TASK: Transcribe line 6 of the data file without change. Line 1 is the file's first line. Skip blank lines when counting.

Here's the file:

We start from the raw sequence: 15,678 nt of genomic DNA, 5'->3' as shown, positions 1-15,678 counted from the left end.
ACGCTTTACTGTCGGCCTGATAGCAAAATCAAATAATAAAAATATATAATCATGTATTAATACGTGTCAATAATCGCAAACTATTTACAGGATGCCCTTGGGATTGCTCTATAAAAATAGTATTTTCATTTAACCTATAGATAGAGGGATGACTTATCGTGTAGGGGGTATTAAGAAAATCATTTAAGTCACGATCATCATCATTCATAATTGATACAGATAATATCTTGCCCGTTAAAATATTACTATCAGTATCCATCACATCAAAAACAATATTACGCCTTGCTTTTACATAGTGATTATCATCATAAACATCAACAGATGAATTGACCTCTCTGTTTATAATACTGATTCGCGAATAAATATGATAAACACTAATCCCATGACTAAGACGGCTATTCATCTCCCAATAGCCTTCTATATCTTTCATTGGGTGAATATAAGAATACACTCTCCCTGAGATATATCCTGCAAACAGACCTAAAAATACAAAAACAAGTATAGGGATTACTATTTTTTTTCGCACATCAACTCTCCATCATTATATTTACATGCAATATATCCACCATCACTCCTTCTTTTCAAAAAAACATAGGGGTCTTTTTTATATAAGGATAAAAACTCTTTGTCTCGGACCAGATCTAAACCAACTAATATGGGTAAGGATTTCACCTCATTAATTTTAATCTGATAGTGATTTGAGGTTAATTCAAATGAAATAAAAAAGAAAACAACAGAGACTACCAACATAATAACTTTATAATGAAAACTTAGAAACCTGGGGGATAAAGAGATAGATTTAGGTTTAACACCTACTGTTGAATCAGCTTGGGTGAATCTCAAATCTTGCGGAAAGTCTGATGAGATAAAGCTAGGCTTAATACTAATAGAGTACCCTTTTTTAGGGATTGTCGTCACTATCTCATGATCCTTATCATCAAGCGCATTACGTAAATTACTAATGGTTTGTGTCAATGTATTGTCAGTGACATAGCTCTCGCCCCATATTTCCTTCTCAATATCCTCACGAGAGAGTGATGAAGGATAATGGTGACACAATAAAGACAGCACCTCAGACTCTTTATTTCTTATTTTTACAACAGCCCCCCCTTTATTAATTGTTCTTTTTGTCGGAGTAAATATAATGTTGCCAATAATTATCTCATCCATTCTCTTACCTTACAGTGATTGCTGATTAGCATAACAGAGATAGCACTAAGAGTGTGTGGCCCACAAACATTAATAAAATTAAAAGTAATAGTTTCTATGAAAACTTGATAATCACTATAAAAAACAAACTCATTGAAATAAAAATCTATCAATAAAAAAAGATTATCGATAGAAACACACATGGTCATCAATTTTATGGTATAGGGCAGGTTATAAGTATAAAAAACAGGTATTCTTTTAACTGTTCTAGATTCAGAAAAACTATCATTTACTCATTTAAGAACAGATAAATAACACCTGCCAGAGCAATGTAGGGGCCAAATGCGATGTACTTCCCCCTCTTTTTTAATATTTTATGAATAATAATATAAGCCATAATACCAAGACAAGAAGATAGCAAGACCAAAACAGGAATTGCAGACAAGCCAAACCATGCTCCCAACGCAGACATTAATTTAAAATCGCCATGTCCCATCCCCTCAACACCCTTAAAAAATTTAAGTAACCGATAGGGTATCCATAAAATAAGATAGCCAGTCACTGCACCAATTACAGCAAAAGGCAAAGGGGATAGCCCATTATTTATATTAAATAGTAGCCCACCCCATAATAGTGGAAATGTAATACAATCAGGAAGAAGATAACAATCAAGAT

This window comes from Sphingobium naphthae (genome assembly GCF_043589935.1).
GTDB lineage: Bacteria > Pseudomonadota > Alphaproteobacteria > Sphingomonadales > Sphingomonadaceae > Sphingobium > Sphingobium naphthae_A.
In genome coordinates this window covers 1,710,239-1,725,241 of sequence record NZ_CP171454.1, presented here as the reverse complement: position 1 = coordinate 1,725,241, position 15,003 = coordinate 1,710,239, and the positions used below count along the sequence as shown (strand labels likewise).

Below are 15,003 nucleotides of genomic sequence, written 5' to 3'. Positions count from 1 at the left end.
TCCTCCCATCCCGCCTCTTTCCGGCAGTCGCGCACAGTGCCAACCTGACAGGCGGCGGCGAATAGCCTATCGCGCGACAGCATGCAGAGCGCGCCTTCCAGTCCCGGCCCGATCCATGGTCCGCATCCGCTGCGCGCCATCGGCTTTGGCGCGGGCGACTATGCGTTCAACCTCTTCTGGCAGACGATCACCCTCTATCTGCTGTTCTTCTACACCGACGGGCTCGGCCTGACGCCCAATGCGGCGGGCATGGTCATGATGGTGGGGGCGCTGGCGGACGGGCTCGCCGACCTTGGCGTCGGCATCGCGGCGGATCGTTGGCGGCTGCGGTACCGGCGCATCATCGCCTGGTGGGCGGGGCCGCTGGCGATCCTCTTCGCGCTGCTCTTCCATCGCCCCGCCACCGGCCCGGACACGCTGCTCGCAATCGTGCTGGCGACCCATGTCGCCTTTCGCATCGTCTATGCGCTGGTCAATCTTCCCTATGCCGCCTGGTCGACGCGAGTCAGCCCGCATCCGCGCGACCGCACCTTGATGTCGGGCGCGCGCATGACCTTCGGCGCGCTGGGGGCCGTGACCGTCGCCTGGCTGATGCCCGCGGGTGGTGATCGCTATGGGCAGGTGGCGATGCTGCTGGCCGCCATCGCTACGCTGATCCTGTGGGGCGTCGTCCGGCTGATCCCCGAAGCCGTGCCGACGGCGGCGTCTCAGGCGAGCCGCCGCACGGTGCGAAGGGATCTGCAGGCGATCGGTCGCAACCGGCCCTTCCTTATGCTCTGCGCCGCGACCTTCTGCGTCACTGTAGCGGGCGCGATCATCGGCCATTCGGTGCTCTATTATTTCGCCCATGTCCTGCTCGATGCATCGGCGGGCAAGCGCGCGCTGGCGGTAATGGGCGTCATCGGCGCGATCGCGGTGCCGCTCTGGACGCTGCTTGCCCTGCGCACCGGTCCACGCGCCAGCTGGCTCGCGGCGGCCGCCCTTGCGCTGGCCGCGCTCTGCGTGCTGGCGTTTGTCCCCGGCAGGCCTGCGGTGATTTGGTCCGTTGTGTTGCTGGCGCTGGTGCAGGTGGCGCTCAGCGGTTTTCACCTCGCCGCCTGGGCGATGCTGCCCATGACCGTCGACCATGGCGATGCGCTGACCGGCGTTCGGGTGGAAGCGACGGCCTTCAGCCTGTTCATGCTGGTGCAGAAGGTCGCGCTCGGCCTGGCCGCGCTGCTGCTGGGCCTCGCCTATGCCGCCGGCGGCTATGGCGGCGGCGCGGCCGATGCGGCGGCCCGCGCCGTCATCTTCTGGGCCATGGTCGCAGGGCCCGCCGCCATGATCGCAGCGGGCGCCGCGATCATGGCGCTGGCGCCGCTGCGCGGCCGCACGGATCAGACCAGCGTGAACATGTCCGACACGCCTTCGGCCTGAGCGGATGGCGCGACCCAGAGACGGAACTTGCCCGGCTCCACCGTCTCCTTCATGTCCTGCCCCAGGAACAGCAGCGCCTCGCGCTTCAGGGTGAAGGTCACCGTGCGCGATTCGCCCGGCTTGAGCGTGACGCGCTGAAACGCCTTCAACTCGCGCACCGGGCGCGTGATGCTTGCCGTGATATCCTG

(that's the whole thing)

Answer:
Below are 15,003 nucleotides of genomic sequence, written 5' to 3'. Positions count from 1 at the left end.